The Washington Times 2003
Preaching for God and Guns
By James L. Pate
SPECIAL TO THE WASHINGTON TIMES
April 3, 2003
Black ministers practicing politics from the pulpit are nothing new. Since the genesis of the modern civil rights movement a half-century ago, no group has had more influence on the politics of rank-and-file black voters than their clergy. Top Stories
But seldom have black preachers mixed Bible readings, political debate and target practice.
Meet Kenneth Blanchard, the “Pistol Packing Preacher.” That is the title of a motivational compact disc aimed at black and Hispanic audiences, his chosen demographic for preaching about the “sacred right” to self-defense.
“Gun rights are civil rights,” says Mr. Blanchard, who is licensed as an assistant minister by the Mount Sinai Baptist Church in Washington. “Self-defense is a divine right.”
Citing the New Testament book of Luke, chapter 22, verses 36-38, he tells listeners that “after the Last Supper, Jesus told his homeboys that they must be ready to defend themselves, and that if you don’t have a sword, sell your clothes and buy one.
“The sword mentioned was for defense, not offense,” he cautions. “It was not a steak knife, but a fighting tool.”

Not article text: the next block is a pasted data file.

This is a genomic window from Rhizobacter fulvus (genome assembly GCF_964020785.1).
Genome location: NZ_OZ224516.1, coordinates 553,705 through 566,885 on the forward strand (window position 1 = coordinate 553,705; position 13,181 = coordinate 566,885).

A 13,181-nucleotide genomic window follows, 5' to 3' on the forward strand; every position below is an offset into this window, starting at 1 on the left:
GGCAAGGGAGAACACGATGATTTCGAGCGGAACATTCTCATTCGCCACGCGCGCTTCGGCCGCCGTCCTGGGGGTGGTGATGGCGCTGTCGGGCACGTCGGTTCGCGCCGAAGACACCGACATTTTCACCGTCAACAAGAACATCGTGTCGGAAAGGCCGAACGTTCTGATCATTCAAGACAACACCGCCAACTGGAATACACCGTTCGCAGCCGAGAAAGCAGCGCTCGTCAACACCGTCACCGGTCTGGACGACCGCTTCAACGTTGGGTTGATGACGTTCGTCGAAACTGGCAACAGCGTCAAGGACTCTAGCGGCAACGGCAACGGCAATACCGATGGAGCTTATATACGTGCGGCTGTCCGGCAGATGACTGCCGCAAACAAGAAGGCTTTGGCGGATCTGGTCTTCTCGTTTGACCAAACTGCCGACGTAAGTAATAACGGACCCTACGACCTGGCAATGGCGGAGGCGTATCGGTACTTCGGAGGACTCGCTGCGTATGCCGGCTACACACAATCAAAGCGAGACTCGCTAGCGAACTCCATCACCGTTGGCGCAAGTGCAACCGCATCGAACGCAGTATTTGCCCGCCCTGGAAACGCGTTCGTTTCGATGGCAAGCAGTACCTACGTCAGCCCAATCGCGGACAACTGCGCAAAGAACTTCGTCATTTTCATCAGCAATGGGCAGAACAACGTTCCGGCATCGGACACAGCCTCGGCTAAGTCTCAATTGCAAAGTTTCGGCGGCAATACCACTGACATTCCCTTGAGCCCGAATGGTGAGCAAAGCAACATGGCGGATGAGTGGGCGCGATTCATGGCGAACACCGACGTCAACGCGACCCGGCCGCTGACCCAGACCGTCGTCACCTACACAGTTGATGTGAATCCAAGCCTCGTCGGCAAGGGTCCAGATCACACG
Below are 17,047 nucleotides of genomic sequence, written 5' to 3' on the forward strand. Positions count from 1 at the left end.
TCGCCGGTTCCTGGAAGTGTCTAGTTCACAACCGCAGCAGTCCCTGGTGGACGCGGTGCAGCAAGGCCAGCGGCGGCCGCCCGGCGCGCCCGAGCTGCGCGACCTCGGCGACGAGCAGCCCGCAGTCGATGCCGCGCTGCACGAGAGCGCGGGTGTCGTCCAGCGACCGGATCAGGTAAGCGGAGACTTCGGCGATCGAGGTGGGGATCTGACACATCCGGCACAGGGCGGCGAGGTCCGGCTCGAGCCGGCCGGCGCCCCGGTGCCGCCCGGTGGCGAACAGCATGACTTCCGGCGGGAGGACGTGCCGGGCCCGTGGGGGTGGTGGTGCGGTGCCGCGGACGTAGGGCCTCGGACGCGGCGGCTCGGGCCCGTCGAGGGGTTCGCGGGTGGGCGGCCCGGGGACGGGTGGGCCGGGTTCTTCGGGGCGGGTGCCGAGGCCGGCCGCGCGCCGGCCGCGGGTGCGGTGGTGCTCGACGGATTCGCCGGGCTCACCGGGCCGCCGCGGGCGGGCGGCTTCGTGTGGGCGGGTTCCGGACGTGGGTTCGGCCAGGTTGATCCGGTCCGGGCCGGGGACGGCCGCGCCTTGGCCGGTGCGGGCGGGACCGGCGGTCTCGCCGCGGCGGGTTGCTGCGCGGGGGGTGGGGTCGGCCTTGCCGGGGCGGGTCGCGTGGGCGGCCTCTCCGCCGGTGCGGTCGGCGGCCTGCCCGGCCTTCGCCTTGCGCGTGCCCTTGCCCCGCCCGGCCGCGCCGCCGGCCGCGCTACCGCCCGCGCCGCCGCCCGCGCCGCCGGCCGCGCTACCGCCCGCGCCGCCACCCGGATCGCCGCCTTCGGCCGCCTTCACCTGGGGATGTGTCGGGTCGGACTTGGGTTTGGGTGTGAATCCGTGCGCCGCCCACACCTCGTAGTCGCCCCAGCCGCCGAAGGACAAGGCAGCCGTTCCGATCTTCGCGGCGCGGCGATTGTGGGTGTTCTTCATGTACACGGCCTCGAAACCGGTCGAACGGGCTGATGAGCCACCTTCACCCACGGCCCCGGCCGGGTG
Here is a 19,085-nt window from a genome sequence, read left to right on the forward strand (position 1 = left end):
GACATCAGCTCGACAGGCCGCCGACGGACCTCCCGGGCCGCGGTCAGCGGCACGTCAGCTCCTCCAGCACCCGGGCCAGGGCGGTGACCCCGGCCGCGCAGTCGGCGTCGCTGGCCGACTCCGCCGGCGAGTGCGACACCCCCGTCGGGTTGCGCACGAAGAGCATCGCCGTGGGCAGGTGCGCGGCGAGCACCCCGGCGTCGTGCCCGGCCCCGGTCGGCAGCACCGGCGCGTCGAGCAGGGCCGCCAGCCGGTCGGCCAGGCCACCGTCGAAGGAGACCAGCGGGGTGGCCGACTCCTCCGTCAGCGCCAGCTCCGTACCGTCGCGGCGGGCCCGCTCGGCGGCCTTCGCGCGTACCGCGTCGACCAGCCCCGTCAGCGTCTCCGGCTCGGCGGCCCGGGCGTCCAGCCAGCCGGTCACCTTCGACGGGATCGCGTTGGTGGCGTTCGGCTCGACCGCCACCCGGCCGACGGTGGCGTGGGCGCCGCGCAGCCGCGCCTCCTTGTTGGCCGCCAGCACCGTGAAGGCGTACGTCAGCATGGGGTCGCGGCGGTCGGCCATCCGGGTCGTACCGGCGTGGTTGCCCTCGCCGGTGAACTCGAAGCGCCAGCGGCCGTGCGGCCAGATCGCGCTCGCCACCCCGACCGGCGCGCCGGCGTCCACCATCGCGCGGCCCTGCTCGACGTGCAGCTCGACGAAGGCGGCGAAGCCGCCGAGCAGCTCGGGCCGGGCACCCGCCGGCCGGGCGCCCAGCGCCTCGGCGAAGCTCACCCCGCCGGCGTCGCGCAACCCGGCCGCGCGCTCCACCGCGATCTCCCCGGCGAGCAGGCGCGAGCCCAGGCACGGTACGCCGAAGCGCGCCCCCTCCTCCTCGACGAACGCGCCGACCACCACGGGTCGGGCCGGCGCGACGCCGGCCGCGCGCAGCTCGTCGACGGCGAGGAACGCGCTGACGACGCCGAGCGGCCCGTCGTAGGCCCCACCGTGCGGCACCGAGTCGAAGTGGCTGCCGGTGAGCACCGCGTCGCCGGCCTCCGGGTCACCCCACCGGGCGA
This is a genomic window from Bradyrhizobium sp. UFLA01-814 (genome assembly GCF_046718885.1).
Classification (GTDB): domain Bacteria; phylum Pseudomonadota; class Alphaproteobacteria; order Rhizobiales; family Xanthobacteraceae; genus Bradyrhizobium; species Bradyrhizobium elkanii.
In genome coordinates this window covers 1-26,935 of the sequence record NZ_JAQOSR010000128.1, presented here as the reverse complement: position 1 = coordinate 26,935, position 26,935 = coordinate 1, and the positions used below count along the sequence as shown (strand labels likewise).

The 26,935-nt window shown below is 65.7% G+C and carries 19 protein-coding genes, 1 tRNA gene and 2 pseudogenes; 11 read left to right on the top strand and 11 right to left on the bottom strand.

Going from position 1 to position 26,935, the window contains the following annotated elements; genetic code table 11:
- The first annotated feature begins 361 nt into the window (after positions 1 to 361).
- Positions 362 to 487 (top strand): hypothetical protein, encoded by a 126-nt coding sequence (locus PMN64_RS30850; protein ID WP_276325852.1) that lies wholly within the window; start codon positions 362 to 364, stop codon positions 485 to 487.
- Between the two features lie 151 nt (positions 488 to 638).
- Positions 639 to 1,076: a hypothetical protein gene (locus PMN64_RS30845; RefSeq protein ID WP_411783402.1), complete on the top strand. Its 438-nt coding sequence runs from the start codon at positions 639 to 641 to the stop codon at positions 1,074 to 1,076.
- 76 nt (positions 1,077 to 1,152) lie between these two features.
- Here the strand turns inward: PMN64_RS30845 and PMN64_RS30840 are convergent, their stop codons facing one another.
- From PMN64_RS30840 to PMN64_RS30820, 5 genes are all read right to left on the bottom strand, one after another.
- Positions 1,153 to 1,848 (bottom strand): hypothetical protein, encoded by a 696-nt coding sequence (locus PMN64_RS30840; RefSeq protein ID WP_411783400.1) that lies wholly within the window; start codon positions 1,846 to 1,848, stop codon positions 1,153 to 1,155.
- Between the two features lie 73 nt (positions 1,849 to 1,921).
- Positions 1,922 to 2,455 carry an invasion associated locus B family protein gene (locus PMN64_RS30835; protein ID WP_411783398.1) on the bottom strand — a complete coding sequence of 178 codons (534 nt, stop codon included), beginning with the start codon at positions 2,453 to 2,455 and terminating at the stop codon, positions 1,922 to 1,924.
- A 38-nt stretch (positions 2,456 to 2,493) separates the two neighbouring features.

Asked to reconcile his self-defense advocacy with the Christ’s admonition to turn the other cheek, Mr. Blanchard said the two philosophies are compatible.
“Jesus was not some pacifist wimp, as many like to portray him, but a really tough guy,” Mr. Blanchard said. “His advice to turn the other cheek did not mean to lie down and give up, but to be cool, careful and calculated. It means to control your emotions and actions through inner, spiritual strength, to not react in anger or rage, but carefully.”
Mr. Blanchard also advises in the CD that “churches that allow evil men to deny the right to self-protection by hosting [gun] buybacks and turn-ins should be” opposed.